The Screenwriter's Troubleshooter: The Most Common Screenwriting Problems and How to Solve Them (With the Story-Type Method #2) (Hardcover)
Note: ISBN 9780995498150 has color interior, ISBN 9780995498167 has B&W interior.
In The Screenwriter's Troubleshooter, Emmanuel Oberg offers a unique and indispensable survival kit for Film and TV creatives.
Are you an experienced writer dealing with development notes, sometimes unsure how to translate them into actionable steps? Would you embrace advice that could lead you past the symptom or suggestion straight to the core of the problem and to finally cracking that rewritein time to meet your looming deadline?
Are you a new writer, eager to figure out why some of your manuscripts are getting rejected or why you're having trouble attracting an agent? Do you wish you could quickly and efficiently diagnose what's not working in your projects, improve all aspects of your writing and advance your career to the next stage?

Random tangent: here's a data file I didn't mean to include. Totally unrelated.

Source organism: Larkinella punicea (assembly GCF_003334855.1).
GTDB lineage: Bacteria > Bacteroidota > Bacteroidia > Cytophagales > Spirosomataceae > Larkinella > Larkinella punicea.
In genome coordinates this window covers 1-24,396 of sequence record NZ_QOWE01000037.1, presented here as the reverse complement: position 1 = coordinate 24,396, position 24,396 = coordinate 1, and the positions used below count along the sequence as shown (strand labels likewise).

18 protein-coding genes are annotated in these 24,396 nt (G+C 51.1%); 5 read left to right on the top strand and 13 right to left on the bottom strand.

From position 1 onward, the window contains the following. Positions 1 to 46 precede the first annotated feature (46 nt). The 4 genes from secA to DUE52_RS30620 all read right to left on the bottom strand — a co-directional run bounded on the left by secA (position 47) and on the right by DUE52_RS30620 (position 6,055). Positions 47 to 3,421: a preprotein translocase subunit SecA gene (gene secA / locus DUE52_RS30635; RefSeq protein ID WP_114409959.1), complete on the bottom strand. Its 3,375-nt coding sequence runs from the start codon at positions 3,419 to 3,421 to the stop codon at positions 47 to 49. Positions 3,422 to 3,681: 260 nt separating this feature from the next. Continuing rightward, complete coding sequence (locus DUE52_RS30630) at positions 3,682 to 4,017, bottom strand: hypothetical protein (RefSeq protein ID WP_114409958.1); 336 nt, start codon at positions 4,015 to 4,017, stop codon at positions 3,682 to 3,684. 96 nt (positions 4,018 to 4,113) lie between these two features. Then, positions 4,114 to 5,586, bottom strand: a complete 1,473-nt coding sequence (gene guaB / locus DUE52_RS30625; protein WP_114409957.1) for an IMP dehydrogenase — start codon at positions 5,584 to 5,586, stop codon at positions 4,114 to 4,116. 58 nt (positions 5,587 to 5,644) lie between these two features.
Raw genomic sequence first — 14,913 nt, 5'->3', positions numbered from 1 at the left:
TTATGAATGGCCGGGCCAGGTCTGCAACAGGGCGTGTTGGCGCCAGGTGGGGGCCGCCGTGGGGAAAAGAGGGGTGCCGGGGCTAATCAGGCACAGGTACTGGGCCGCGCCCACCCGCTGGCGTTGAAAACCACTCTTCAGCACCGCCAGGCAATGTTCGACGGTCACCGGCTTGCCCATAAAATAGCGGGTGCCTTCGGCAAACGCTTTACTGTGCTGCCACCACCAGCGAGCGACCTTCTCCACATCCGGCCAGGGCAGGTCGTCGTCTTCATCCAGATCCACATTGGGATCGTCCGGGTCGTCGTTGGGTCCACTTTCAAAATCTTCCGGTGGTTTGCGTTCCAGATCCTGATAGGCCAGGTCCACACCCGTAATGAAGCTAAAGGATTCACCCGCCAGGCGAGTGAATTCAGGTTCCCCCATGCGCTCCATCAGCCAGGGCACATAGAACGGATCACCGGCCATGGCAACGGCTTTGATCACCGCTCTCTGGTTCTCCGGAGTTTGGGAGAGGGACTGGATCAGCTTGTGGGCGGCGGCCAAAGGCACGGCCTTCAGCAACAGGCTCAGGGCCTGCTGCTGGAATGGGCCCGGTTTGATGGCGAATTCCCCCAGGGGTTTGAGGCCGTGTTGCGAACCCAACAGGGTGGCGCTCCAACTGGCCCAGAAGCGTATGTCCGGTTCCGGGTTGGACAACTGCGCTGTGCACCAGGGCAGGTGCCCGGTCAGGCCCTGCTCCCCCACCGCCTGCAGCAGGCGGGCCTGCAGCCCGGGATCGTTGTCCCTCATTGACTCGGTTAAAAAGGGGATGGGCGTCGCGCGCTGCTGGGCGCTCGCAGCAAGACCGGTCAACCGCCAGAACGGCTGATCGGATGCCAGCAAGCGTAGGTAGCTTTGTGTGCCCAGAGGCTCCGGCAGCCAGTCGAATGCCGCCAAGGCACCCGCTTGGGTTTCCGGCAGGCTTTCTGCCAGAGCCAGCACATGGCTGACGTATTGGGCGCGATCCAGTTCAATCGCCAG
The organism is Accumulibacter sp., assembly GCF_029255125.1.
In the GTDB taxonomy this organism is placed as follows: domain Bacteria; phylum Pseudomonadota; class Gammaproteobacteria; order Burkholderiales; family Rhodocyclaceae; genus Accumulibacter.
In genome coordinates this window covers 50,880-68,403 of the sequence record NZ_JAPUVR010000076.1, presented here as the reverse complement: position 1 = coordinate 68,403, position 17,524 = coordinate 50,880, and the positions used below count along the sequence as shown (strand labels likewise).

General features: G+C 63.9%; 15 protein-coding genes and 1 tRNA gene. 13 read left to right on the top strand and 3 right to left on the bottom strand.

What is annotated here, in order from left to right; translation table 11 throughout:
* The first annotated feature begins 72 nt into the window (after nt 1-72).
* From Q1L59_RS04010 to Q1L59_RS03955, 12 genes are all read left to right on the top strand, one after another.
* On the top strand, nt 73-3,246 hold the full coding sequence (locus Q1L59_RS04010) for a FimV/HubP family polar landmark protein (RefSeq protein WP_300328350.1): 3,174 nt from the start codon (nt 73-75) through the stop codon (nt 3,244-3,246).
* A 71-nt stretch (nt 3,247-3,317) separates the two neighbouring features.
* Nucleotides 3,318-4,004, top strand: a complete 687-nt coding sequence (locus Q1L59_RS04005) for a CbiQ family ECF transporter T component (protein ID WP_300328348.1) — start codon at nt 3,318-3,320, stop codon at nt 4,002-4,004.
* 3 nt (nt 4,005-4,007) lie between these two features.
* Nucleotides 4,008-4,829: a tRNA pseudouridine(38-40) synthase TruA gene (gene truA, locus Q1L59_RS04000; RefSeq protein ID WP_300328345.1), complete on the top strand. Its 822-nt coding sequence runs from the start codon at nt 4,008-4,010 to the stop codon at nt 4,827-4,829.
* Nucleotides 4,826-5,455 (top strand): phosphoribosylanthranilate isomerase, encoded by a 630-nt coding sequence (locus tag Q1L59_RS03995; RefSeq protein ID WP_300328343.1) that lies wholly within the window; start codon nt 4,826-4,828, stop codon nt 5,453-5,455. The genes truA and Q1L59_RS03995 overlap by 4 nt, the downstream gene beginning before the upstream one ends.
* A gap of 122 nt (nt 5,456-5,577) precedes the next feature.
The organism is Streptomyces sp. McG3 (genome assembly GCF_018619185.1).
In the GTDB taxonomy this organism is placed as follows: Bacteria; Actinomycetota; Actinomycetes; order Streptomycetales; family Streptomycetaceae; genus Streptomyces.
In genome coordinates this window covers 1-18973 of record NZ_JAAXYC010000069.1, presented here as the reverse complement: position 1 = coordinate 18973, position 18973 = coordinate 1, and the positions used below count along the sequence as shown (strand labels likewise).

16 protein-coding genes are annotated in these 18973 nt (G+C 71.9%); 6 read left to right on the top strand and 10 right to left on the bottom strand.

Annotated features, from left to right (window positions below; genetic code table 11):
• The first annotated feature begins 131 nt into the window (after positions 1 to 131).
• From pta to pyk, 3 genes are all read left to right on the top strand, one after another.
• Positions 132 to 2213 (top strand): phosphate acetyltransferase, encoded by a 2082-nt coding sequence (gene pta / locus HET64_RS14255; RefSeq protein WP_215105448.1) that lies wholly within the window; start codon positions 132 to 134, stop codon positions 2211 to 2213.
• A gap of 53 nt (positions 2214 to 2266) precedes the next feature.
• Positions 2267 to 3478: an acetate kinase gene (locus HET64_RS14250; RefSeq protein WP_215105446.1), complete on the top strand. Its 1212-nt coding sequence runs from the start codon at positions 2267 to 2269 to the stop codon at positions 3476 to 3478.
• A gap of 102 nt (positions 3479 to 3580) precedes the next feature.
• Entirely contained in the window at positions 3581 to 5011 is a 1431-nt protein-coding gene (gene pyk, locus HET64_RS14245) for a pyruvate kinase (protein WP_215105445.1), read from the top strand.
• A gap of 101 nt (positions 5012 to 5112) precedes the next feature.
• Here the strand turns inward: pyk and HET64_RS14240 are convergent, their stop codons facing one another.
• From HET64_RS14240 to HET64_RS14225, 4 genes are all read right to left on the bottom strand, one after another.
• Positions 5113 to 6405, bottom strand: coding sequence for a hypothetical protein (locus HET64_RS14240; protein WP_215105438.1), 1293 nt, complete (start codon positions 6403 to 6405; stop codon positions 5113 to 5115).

Or maybe you're a producer, director or story editor working with writers. Do you ever struggle to articulate in a precise yet non-prescriptive way what you intuitively know isn't working in a script? Would you welcome a development resource designed to increase your chances of receiving a new draft that's not only different but better?
Emmanuel Oberg, author of the international bestseller on script development Screenwriting Unchained, delivers all this and more with the eagerly second volume in the Story-Type Method series, The Screenwriter's Troubleshooter.
Building on his groundbreaking approach, Oberg identifies forty of the most common screenwriting problems and helps anyone involved in the script development process to resolve them. He explains in a clear, conversational style the causes leading to each problem and offers no-nonsense, actionable advice towards an organic, effective and creative solution.
So if you'd like to know what to do when no one cares about your protagonist, or how to address a weak set-up, avoid the dreaded sagging midpoint, tackle an unsatisfying ending and solve dozens of other common screenwriting problems, look no further